Finding other types of ways to power South Dakota has been on the agenda for many years. Wednesday, the state is taking a step in that direction. The Wessington Springs Wind Farm opened its doors Wednesday and its doors to a cleaner future.
It was a windy day on the hill as the Wessington Springs Wind Farm opened to the public and prepares to start production.
Mike McDowell is the General Manager for Heartland and says, "What we are expecting from this plant is the highest capacity output from any plant in South Dakota."
The farm has 34 wind turbines and when they start turning they will produce enough electricity for more than 17,000 homes. That power will go out to Iowa, Minnesota and South Dakota including South Dakota State University and the University of South Dakota. It will make the two universities powered 100% by renewable energy.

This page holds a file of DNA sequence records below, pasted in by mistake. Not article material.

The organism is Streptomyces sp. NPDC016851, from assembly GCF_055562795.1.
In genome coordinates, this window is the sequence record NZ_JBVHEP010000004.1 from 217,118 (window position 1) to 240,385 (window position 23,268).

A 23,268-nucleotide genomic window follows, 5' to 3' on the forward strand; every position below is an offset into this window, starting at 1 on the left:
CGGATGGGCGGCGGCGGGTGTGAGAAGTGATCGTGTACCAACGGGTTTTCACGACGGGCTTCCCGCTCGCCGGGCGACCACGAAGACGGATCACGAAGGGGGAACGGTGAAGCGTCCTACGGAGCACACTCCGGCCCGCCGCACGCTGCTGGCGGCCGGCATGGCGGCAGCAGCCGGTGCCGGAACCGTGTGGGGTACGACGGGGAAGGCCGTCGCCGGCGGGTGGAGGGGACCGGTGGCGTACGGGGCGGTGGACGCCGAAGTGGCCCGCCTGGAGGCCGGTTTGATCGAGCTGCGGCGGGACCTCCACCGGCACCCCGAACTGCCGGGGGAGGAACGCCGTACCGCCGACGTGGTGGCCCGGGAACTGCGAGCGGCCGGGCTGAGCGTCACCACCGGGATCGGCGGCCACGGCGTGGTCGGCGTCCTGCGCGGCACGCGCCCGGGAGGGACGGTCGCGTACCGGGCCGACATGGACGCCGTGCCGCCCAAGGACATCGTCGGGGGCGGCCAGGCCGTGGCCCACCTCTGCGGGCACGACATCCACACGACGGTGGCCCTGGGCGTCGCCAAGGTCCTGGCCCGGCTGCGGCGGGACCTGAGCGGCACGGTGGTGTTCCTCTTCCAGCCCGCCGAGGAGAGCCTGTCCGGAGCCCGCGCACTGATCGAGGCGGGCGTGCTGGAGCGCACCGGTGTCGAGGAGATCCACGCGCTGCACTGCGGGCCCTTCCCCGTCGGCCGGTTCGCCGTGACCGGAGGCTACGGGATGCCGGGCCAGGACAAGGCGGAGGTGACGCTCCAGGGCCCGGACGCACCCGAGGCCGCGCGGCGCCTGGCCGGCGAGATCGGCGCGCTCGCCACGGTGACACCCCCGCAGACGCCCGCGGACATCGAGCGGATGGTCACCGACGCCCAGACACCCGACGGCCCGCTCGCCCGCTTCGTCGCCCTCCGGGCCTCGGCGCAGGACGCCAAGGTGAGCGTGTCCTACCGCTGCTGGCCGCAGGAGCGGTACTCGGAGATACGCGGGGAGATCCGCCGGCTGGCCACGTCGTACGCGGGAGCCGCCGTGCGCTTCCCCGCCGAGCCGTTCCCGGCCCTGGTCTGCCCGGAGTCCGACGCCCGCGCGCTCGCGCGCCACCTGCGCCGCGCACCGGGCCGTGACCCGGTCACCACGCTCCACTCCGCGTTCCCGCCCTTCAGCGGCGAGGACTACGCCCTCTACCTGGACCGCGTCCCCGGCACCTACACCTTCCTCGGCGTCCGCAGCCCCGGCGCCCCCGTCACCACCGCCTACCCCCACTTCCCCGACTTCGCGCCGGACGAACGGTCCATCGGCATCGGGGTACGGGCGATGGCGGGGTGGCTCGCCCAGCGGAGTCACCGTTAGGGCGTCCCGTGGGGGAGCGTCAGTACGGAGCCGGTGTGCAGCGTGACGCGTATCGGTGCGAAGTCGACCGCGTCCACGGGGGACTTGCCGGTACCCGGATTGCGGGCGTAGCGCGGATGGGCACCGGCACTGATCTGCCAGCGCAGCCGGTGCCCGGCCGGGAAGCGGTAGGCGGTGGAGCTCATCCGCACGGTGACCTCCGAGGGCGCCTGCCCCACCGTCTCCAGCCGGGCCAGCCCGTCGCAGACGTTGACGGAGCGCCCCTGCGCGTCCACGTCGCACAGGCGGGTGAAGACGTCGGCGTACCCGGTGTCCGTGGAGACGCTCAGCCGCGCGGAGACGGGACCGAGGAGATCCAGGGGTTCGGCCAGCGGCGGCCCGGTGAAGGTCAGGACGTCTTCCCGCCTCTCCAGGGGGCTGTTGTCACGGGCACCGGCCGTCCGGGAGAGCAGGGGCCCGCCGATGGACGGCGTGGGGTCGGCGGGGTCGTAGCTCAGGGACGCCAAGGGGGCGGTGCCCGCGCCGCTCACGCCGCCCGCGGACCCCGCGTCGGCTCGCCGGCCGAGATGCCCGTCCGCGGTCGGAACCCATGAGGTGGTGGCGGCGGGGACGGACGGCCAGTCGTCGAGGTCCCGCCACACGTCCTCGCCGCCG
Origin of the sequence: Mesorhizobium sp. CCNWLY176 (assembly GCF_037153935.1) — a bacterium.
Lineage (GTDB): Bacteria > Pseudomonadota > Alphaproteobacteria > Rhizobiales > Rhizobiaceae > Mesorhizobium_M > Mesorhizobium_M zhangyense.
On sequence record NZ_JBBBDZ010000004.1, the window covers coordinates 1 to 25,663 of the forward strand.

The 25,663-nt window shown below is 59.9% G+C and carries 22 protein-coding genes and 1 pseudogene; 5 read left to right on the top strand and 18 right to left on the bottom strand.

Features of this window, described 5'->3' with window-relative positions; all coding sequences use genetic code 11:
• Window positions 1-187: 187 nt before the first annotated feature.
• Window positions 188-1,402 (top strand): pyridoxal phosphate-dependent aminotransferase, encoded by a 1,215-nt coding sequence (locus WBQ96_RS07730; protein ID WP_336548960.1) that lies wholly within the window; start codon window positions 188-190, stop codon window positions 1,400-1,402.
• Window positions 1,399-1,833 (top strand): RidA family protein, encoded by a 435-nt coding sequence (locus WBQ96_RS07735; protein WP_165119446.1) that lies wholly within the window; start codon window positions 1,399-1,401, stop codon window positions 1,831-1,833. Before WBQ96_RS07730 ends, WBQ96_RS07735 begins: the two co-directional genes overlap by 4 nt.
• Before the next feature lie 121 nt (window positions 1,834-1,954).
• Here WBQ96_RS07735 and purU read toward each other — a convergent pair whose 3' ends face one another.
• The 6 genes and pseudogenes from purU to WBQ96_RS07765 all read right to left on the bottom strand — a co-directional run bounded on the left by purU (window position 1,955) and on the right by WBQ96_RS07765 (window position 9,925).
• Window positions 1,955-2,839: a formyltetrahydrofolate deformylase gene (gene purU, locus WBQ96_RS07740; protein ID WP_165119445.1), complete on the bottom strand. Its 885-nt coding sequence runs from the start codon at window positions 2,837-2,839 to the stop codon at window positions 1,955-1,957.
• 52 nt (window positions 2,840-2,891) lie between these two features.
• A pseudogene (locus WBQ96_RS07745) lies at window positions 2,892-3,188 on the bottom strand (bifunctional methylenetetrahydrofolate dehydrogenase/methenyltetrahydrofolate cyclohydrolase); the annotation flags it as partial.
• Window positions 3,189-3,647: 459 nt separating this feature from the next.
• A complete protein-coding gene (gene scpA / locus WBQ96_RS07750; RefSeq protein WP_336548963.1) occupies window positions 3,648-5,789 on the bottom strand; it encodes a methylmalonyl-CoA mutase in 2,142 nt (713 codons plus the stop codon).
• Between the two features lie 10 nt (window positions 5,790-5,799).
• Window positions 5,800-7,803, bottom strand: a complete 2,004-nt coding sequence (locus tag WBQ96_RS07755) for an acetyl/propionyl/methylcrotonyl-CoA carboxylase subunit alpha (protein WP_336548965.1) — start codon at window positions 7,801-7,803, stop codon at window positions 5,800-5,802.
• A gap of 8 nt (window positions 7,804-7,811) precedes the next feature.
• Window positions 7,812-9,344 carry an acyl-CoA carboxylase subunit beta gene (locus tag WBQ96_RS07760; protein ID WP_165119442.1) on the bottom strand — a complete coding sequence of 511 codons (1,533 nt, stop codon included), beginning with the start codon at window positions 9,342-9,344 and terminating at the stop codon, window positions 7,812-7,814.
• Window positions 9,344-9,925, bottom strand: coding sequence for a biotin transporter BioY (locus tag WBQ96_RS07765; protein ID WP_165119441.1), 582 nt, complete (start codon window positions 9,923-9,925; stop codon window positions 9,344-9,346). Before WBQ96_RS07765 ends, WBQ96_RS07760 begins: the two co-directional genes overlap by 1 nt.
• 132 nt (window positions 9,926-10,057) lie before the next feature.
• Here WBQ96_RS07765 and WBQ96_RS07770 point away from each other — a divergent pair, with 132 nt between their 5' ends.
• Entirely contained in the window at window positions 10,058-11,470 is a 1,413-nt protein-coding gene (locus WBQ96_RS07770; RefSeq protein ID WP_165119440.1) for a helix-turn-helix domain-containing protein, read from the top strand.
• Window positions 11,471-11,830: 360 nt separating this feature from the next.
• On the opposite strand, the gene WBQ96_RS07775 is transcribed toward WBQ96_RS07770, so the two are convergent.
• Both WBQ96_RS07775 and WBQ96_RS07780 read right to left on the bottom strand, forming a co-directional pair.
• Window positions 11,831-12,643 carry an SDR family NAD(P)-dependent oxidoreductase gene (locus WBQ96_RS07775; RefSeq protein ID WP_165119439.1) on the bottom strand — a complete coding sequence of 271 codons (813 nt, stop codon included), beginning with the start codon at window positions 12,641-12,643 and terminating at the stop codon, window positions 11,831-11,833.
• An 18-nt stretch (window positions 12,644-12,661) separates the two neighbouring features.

While the wind power will help South Dakota become more self-reliant, it will also help keep electric costs down for Heartland customers. McDowell says, "Long term this will contribute to stability. Wind is one of those fuel sources that doesn't escalate in price. It does vary in it's availability but it never varies in price."
Governor Mike Rounds says, "In the future will we be using lots of different power? Absolutely. Is wind power going to play a part in it? Absolutely as well."
It's one of a few projects in the works for South Dakota and it's cleaner future.
The Wessington Springs Wind Farm is expected to start production November 30th. Governor Mike Rounds says he and other legislators have also been working with Minnesota to try to get transmission upgrades. The upgrades will allow wind power from South Dakota to be transported to Minnesota and a bigger power market.